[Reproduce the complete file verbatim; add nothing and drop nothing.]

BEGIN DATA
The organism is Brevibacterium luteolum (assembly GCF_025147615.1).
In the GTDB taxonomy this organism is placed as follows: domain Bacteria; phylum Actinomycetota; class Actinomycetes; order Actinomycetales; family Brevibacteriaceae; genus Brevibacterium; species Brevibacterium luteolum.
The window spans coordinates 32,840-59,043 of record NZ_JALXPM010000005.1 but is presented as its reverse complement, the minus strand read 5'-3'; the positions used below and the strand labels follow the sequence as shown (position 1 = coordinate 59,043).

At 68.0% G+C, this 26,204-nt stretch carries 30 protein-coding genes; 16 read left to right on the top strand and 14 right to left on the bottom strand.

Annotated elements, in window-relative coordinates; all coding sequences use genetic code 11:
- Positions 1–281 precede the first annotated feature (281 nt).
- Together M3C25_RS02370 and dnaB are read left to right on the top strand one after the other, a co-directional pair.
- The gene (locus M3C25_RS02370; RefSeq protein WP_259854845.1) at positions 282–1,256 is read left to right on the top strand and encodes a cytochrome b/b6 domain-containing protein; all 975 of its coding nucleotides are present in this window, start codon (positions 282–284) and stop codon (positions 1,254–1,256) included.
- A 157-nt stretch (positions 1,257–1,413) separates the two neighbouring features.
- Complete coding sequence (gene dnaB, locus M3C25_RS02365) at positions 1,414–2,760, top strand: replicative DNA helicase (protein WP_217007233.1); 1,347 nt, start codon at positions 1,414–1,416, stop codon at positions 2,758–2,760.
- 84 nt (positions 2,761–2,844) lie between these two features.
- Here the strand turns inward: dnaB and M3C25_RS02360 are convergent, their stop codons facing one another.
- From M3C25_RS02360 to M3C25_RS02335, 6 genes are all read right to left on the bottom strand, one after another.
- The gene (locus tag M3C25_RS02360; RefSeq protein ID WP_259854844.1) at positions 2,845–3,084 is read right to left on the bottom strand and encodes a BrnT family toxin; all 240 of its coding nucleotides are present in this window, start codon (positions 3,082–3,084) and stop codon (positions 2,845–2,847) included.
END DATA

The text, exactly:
The organism is Brevibacterium luteolum (assembly GCF_025147615.1).
In the GTDB taxonomy this organism is placed as follows: domain Bacteria; phylum Actinomycetota; class Actinomycetes; order Actinomycetales; family Brevibacteriaceae; genus Brevibacterium; species Brevibacterium luteolum.
The window spans coordinates 32,840-59,043 of record NZ_JALXPM010000005.1 but is presented as its reverse complement, the minus strand read 5'-3'; the positions used below and the strand labels follow the sequence as shown (position 1 = coordinate 59,043).

At 68.0% G+C, this 26,204-nt stretch carries 30 protein-coding genes; 16 read left to right on the top strand and 14 right to left on the bottom strand.

Annotated elements, in window-relative coordinates; all coding sequences use genetic code 11:
- Positions 1–281 precede the first annotated feature (281 nt).
- Together M3C25_RS02370 and dnaB are read left to right on the top strand one after the other, a co-directional pair.
- The gene (locus M3C25_RS02370; RefSeq protein WP_259854845.1) at positions 282–1,256 is read left to right on the top strand and encodes a cytochrome b/b6 domain-containing protein; all 975 of its coding nucleotides are present in this window, start codon (positions 282–284) and stop codon (positions 1,254–1,256) included.
- A 157-nt stretch (positions 1,257–1,413) separates the two neighbouring features.
- Complete coding sequence (gene dnaB, locus M3C25_RS02365) at positions 1,414–2,760, top strand: replicative DNA helicase (protein WP_217007233.1); 1,347 nt, start codon at positions 1,414–1,416, stop codon at positions 2,758–2,760.
- 84 nt (positions 2,761–2,844) lie between these two features.
- Here the strand turns inward: dnaB and M3C25_RS02360 are convergent, their stop codons facing one another.
- From M3C25_RS02360 to M3C25_RS02335, 6 genes are all read right to left on the bottom strand, one after another.
- The gene (locus tag M3C25_RS02360; RefSeq protein ID WP_259854844.1) at positions 2,845–3,084 is read right to left on the bottom strand and encodes a BrnT family toxin; all 240 of its coding nucleotides are present in this window, start codon (positions 3,082–3,084) and stop codon (positions 2,845–2,847) included.